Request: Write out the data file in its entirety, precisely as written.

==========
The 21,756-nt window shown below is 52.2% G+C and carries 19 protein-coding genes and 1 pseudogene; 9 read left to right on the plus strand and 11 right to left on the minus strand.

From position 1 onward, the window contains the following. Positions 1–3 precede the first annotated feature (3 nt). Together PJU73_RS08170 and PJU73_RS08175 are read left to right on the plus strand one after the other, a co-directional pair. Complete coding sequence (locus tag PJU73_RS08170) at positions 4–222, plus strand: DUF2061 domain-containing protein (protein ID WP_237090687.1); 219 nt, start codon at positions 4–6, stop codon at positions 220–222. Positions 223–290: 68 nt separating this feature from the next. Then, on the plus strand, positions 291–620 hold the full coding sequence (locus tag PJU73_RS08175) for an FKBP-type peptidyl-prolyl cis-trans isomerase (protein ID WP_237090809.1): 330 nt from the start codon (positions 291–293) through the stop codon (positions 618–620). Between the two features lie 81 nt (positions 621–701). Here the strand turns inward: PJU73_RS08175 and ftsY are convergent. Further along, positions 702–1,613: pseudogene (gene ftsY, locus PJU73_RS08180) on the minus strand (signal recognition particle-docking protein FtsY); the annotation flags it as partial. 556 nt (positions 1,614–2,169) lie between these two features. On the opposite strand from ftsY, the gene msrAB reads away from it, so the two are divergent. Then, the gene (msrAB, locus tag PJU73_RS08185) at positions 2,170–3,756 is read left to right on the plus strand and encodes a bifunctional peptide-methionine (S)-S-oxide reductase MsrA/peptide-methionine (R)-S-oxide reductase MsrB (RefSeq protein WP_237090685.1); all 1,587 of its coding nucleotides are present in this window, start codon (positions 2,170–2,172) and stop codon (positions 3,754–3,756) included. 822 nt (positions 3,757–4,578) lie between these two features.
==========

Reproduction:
The 21,756-nt window shown below is 52.2% G+C and carries 19 protein-coding genes and 1 pseudogene; 9 read left to right on the plus strand and 11 right to left on the minus strand.

From position 1 onward, the window contains the following. Positions 1–3 precede the first annotated feature (3 nt). Together PJU73_RS08170 and PJU73_RS08175 are read left to right on the plus strand one after the other, a co-directional pair. Complete coding sequence (locus tag PJU73_RS08170) at positions 4–222, plus strand: DUF2061 domain-containing protein (protein ID WP_237090687.1); 219 nt, start codon at positions 4–6, stop codon at positions 220–222. Positions 223–290: 68 nt separating this feature from the next. Then, on the plus strand, positions 291–620 hold the full coding sequence (locus tag PJU73_RS08175) for an FKBP-type peptidyl-prolyl cis-trans isomerase (protein ID WP_237090809.1): 330 nt from the start codon (positions 291–293) through the stop codon (positions 618–620). Between the two features lie 81 nt (positions 621–701). Here the strand turns inward: PJU73_RS08175 and ftsY are convergent. Further along, positions 702–1,613: pseudogene (gene ftsY, locus PJU73_RS08180) on the minus strand (signal recognition particle-docking protein FtsY); the annotation flags it as partial. 556 nt (positions 1,614–2,169) lie between these two features. On the opposite strand from ftsY, the gene msrAB reads away from it, so the two are divergent. Then, the gene (msrAB, locus tag PJU73_RS08185) at positions 2,170–3,756 is read left to right on the plus strand and encodes a bifunctional peptide-methionine (S)-S-oxide reductase MsrA/peptide-methionine (R)-S-oxide reductase MsrB (RefSeq protein WP_237090685.1); all 1,587 of its coding nucleotides are present in this window, start codon (positions 2,170–2,172) and stop codon (positions 3,754–3,756) included. 822 nt (positions 3,757–4,578) lie between these two features.